One of the most visible drivers in NASCAR’s diversity effort will make another bid to join the Nextel Cup field when it arrives at California Speedway this weekend.
Bill Lester, who this year became the first African American to drive in the sport’s top series in two decades, hopes to qualify again for the Sony HD 500 night race at the Fontana track Sept. 3.
“I’ve always said, the faster the track, the better, and California Speedway is definitely one of the fastest on the circuit,” Lester said. “Plus, I essentially grew up in California, so it makes sense.”
Lester, who was raised in San Jose and Oakland, now drives mainly in NASCAR’s Craftsman Truck series. But his goal is to become a regular in the Cup series, and he’s hoping to prove his mettle to sponsors and race teams with selected runs this year.
He qualified for his first Cup race at Atlanta in March, amid a whirl of publicity. Lester started 19th for Bill Davis Racing and finished 38th in the 43-car field, several laps behind winner Kasey Kahne.
Then in June, Lester again qualified his No. 23 Dodge at Michigan International Speedway, where he started 34th and finished 32nd but on the lead lap. Kahne won that race too.
“I think I can make the transition to full time,” said Lester, who lives in Smyrna, Ga.
“I’m hopeful. I didn’t climb this ladder to stop one rung from the top. I’ve been overwhelmed that so many people have taken the time to reach out to me and tell me that they enjoy me in the sport.”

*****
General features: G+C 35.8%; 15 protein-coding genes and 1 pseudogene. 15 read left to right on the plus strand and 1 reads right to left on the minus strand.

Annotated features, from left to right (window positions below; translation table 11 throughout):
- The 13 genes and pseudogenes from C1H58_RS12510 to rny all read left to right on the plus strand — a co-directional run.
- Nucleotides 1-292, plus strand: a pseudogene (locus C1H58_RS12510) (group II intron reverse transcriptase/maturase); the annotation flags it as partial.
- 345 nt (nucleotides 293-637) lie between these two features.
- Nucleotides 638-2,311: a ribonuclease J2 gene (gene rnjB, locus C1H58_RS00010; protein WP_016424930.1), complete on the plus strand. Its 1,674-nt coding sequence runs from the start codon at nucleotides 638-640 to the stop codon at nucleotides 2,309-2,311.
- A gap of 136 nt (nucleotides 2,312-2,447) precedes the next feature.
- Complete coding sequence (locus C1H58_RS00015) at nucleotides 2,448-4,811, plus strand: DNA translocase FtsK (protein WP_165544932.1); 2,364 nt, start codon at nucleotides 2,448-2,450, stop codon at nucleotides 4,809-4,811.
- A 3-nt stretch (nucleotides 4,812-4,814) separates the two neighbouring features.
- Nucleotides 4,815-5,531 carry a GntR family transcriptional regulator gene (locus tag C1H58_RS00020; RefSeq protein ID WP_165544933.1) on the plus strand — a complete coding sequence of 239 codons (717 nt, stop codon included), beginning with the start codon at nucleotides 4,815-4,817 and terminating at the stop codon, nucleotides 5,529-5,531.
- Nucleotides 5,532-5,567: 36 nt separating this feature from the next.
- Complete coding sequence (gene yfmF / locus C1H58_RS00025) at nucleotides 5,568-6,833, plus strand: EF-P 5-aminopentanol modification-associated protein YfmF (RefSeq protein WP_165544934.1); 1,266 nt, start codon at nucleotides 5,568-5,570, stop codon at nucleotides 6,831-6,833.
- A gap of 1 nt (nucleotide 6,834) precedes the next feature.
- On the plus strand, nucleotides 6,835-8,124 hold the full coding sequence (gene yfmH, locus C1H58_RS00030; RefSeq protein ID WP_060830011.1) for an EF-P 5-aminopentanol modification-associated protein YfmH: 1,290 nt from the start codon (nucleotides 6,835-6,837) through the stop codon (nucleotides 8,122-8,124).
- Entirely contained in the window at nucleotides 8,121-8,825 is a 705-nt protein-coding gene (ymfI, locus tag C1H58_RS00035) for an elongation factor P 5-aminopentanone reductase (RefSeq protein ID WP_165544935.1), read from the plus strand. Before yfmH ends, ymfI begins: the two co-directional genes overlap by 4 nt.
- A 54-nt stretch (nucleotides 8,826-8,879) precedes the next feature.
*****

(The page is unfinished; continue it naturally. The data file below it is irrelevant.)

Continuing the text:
Although Lester relishes bringing more diversity to NASCAR, he said he doesn’t race merely to break societal barriers.
“We’re all race-car drivers out there competing,” he said. “Once the helmet goes on and you’re suited up and in the car, we’re all the same. Obviously I’m unique in a way, but that’s not my platform.”
Lester, who speaks quickly and to the point, took an unusual route to racing. He earned an electrical engineering degree from California, then spent 16 years working for Hewlett-Packard.
At the same time, he was racing sports cars in the SCCA and elsewhere, and in the late-1990s decided to devote himself full time to racing. He joined NASCAR’s truck series in 2000.
He’s 45 but looks several years younger and contends that his age shouldn’t hold him back.
“I can hold my own against any of the other drivers, as far as fitness is concerned,” he said, adding that he also has the “marketability” that NASCAR teams and sponsors look for in NASCAR drivers today.
“I don’t know if I look my age or not, but I sure don’t act it,” he said.
Ultimately, it’s how he drives that matters. He’s struggling in the truck series this year, where he’s 23rd in the points with no wins or top-five finishes in 15 races.
But Lester says he’s earned a Cup ride.
“I came in through the school of hard knocks and I wasn’t respected when I first came in,” he said. “Now, I think I am definitely respected for my driving skill and talent.”